Talbot's ouster provoked bloggers, who claimed that the producers somehow pushed the judges to pit the rivals against each other. No doubt Bravo can milk Hall and Vigneron's sneering rivalry, but in its own half-baked way, their battle is bringing a very real aesthetic conflict to a broader audience. Though we as viewers can't taste it, we get that Hall's food is essentially conservative, while Vigneron's is sometimes stupidly, occasionally ingeniously, provocative. Hall is a practitioner of the elevated rustic, using big, broad, mostly Spanish flavors like smoked paprika and saffron, while Vigneron is a self-proclaimed molecular gastronomist, inclined toward digital scales and algae derivatives that make sauces more viscous. He is criticized by the judges and fellow contestants for repeatedly making foams—a double whammy since foams are neither new (Ferran Adria's been doing them for a decade now), nor reliably classic. But in last week's Hawaii challenge, it was a frothy dish—a take on Hawaiian salted salmon—that ensured his place in the finale.

Somehow, Top Chef is less endearing than its sister, Runway, though. There is no Tim Gunn-like mentor in the kitchen to help guide the chefs to better work, nor is the matter-of-fact Colicchio a rival for the hilariously bitchy critiques of Runway regular Michael Kors. And finally there are the contestants themselves, who seem all too media-hungry for my taste. In the end, the only character I had any really fondness for was Michael Midgely, the party-boy line cook, who made it farther than expected because he learned from his better-skilled competitors.

In his cooking contest, Hell's Kitchen, due to return to Fox this summer, Gordon Ramsay, the lauded and fully media-saturated British chef/restaurateur emphasizes the daily grind and pressure of restaurant cooking more than creativity. He has his wannabe chefs run a made-for-TV restaurant and chews them out with his famously filthy mouth. It's all very shrill, although I agree with his basic premise that the cooking life is a hard, repetitive one. Those who are missing Hell's Kitchen can turn to the BBC America broadcast of his series The F Word, which will resume its season on March 4, where Ramsay chews out not aspiring chefs, but "passionate amateurs" who cook with him purely for the thrill of being called, say, a twat on television. In the nine-part series, a different crew of amateurs—male butchers one week, female doctors another—cook in another made-for-TV "restaurant," competing to see which group can get the most customers to agree to pay for their food.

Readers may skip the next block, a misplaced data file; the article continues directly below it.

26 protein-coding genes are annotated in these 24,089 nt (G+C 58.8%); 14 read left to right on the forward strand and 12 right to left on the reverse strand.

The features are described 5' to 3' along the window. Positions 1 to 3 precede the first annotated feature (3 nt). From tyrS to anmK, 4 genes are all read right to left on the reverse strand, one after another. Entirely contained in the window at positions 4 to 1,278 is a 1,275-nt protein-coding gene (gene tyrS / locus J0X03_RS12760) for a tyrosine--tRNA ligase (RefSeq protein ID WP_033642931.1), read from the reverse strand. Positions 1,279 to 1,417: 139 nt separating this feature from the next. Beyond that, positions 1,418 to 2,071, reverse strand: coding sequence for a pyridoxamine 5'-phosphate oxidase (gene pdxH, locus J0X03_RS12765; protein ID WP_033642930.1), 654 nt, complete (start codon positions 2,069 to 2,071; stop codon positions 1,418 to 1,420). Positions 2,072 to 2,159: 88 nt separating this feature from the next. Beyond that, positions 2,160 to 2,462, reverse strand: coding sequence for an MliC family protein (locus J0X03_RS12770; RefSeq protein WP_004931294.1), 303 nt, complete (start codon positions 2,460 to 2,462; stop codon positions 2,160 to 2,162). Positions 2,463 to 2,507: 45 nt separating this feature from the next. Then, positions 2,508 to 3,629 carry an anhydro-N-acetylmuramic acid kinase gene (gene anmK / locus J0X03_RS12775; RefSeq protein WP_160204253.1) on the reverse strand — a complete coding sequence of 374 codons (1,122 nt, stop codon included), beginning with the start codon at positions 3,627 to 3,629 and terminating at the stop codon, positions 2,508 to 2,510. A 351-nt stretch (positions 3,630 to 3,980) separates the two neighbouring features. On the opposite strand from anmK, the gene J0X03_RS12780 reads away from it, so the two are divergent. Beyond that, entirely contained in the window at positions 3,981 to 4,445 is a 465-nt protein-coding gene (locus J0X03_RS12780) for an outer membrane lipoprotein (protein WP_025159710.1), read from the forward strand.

Interspersed with the not-too-compelling drama of the amateurs is Ramsay on a series of food adventures, teaching hapless bachelors and divorcees to cook something wholesome. As a sign of humility, Ramsay has regular recipe cook-offs with various British celebrities, and repeatedly loses. The general message is that restaurant cooking is best reserved for hard-asses like Ramsay, but that preparing good food is very much in the reach of the average cook. I like Ramsay when he's bantering filthily with some of the celebrities he invites on his show, but The F Word has none of the direction of his earlier show, Ramsay's Kitchen Nightmares, which I adored.

The F Word's competitions put very little on the line. In fact, I found the overproduced recipe segment my favorite part of the show. At least the camera lingered on the food, not the theatrics of the guy making it, as culinary competitions are compelled to do. I'm tired of contests, now—the time is ripe for someone to reinvent the old-fashioned recipe show.

Correction, Feb. 6, 2007: An earlier version of this piece misstated that Vigneron showed off his knife collection unbidden. Hall initiated the knife show-and-tell. (Return  to the corrected sentence.)